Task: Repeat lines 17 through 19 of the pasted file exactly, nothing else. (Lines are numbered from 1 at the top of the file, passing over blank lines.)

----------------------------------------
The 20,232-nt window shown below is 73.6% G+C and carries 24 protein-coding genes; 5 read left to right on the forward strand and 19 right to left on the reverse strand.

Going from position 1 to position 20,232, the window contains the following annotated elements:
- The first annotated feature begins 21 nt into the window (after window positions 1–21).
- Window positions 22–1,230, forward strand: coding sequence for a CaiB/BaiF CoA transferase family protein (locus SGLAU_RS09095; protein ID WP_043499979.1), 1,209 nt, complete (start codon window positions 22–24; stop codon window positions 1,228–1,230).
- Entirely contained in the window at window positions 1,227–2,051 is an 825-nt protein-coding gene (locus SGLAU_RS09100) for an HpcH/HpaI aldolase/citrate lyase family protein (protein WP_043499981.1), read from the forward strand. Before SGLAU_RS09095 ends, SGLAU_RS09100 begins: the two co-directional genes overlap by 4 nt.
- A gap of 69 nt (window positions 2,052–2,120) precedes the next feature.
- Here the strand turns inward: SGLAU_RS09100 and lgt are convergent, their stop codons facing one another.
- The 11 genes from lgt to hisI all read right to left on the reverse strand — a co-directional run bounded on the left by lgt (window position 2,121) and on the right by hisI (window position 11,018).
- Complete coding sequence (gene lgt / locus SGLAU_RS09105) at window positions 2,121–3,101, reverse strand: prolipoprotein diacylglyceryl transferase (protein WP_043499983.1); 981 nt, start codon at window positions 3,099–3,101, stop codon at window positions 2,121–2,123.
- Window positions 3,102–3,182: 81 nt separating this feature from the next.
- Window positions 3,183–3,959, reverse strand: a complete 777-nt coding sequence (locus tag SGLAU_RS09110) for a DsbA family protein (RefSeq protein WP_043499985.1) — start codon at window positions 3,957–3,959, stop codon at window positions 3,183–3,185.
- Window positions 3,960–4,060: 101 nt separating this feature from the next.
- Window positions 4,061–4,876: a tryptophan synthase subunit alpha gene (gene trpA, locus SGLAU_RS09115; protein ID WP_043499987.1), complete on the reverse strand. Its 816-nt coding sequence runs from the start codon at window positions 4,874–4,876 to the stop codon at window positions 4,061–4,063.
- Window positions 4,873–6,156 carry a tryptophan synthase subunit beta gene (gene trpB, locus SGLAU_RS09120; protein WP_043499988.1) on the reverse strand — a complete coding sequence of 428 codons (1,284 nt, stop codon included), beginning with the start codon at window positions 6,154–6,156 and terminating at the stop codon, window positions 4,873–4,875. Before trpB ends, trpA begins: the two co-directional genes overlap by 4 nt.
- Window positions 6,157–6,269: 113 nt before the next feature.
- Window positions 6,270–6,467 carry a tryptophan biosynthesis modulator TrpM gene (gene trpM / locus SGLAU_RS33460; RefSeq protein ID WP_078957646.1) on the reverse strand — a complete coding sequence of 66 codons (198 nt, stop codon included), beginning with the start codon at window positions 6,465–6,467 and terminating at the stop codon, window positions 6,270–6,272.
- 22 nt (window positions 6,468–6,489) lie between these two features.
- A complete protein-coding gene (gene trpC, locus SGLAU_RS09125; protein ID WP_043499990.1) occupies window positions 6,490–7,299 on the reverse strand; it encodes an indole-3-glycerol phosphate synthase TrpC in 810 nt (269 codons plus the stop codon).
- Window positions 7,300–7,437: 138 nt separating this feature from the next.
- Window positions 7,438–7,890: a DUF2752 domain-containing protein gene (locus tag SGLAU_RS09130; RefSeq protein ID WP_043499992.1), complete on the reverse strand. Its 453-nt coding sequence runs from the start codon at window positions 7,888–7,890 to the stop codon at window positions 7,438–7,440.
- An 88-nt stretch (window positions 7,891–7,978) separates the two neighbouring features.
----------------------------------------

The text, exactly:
- 22 nt (window positions 6,468–6,489) lie between these two features.
- A complete protein-coding gene (gene trpC, locus SGLAU_RS09125; protein ID WP_043499990.1) occupies window positions 6,490–7,299 on the reverse strand; it encodes an indole-3-glycerol phosphate synthase TrpC in 810 nt (269 codons plus the stop codon).
- Window positions 7,300–7,437: 138 nt separating this feature from the next.